by Ian Moyse | @imoyse
With days to go until GDPR becomes enforceable as law, I continue to be invited to keynote at events, speak on webinars and the like, finding even at this late stage that many in the audience are only just started on their GDPR journey.
It is interesting to feel the frustrated, fearful temperature of most of these audiences as the
realisation from the business perspective sinks in. The work involved, the challenges, the barriers to marketing and selling, the need for change and the risks all cause concerns for those facing the need to be GDPR compliant.
However, on the flipside what are the positives? As citizens we all have data on ourselves being stored in an increasing number of systems and by a growing diversity of businesses across the globe, not just in your own country or the EU.
- The bluntest is that you will find as a member of the public that you will to a great deal get an automated cleanup of your email subscriptions and a reduction in email marketing. If like me you often get an email in your inbox, think I should unsubscribe from that, but in fact have a lot on your plate or are mobile at the time and so simply delete it thinking I’ll unsubscribe next time. Well right now I have been inundated daily with emails prompting that if I do not OPT-IN they will auto unsubscribe me. The clean-up job is being done for me and automated. (by the way this also indicated the mad rush to be clean for GDPR going on as I was not seeing these emails 3 months ago, but in the final few weeks to GDPR enforcement am getting them daily).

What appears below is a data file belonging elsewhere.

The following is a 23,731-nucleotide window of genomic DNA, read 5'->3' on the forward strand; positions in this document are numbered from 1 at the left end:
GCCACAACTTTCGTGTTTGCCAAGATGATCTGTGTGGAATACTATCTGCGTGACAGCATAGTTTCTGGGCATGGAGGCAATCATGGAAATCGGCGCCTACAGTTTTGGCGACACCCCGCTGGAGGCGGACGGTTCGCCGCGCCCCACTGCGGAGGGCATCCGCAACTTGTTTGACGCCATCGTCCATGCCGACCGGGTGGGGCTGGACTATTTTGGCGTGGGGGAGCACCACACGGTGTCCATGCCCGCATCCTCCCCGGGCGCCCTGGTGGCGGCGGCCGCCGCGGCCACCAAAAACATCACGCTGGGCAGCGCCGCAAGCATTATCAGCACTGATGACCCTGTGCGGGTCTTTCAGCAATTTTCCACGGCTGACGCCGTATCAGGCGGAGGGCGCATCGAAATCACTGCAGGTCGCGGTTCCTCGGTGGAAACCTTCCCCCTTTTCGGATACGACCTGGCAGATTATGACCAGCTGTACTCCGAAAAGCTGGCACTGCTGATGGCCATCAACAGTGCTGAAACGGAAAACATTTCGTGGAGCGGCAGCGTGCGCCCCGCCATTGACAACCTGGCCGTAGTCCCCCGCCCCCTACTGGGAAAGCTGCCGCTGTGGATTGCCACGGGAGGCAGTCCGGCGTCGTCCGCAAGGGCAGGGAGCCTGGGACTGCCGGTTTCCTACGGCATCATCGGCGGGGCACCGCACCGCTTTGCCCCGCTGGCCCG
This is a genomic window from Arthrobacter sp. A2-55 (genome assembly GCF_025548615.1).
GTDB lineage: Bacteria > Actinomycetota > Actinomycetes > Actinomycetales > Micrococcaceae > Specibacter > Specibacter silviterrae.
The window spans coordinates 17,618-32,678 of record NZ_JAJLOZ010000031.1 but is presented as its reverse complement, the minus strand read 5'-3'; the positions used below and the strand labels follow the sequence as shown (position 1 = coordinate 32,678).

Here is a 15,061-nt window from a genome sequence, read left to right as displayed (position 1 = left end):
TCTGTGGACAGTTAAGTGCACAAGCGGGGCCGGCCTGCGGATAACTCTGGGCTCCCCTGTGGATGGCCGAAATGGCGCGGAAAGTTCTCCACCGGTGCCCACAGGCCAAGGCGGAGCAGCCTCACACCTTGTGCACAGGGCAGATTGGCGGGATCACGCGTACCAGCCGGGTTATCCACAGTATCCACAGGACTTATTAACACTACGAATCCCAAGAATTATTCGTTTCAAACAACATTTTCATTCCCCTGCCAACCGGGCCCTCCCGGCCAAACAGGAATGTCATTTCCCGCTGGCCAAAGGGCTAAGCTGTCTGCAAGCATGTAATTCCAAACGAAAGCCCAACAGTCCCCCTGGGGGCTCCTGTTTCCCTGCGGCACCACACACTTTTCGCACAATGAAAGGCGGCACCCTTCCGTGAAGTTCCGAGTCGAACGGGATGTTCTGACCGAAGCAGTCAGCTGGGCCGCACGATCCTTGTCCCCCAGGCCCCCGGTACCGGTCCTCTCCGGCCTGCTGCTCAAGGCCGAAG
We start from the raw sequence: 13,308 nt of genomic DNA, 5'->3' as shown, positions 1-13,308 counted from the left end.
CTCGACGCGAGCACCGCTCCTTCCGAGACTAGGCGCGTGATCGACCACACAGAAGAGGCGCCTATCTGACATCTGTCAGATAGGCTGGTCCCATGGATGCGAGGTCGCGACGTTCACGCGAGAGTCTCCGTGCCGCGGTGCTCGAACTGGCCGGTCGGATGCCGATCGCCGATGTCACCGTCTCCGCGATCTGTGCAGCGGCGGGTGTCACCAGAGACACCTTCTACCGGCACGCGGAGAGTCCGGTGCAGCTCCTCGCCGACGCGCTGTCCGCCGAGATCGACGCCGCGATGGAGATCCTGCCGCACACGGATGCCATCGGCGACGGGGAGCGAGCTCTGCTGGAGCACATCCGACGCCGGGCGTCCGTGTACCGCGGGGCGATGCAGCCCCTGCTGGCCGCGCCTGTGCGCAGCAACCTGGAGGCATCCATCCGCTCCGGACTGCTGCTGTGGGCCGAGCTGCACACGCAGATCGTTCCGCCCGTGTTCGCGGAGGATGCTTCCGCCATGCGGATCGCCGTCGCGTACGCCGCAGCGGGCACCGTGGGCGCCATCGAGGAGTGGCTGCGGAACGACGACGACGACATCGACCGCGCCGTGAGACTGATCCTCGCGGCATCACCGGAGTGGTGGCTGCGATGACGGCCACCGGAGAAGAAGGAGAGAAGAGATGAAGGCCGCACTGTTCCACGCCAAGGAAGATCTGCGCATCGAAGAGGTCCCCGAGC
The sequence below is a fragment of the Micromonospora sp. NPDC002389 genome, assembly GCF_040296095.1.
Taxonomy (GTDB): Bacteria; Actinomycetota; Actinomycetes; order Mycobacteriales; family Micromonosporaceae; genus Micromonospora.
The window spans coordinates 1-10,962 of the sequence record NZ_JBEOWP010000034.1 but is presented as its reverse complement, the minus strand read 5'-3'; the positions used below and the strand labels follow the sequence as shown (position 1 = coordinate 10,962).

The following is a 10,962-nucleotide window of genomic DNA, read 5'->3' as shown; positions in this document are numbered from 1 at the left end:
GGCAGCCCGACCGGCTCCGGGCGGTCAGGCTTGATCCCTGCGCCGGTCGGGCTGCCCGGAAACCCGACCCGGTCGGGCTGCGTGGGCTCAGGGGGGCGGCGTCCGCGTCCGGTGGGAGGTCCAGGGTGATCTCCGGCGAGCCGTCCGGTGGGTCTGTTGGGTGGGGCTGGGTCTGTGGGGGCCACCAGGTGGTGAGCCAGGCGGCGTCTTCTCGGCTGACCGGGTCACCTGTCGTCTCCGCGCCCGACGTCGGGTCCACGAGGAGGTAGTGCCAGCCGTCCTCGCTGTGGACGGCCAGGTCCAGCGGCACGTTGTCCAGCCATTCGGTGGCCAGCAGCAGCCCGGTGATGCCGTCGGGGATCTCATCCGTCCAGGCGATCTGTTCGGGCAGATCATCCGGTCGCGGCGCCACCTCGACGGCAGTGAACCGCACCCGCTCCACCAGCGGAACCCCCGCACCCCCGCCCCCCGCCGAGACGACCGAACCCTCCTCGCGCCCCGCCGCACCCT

- GDPR is driving a far greater awareness across all companies of their responsibility to protect the data they hold on their customers, employees, members and users. This is only a good thing. It will not prevent data leaks and breaches, it will not change the world overnight, but it will make us more secure and reduce the risk of negligence, data leaks we do not hear about and give accountability for where a company does fail.
- GDPR gives far greater power to the individual of whether they want to be included in new data lists or to be removed from existing ones. Previously companies have opted you in by default and that opt in has included you to all their sister, subsidiary and affiliate companies. No longer, now all boxes must be unticked and if they wish to share with other firms/lists they shall need to list those with separate boxes for you to tick. Add to this that you can request, for free, that any company tells you what data they hold on you (SAR- Subject Access Request) and you have the right to ask them to forget you, meaning they MUST delete all data they hold on you including data on backups, ie truly forget they knew about you! The exception here is where they can demonstrate a legal requirement to keep the data for example. So don’t think you can go request those prison records to be deleted!
- Under GDPR any organisation who is suspect of a Data Breach must now report this to the authorities by law within 72 hours. Previously how many data leaks have gone unreported and under the covers?! We can only imagine, but this stops now at least in the EU and the UK. What does this mean? Well you are now going to find out if your data has been leaked/breached and the authorities may then take action and impose a larger fine than we have seen before. The benefit to you (if there is one of having your data leaked) is that you will be able to take civil action on the back of a company being found guilty of leaking your data; So just wait for the ‘had an accident at work’ lawyers to unveil their new ‘Has your data been affected’ approaches and cash right back in!
- Another benefit of all of this is that Social Media will increasingly become King (or Queen) for customer communications and engagement. Consent is granted by definition that the user chooses to come view your stream and follow it. They opt into your feed and opt out of their own accord being governed by the social platform. We have already seen companies killing their email newsletter and offers and moving it to social and expect to see an increase in this as the growth of spend in millennials and the Z generation increases.
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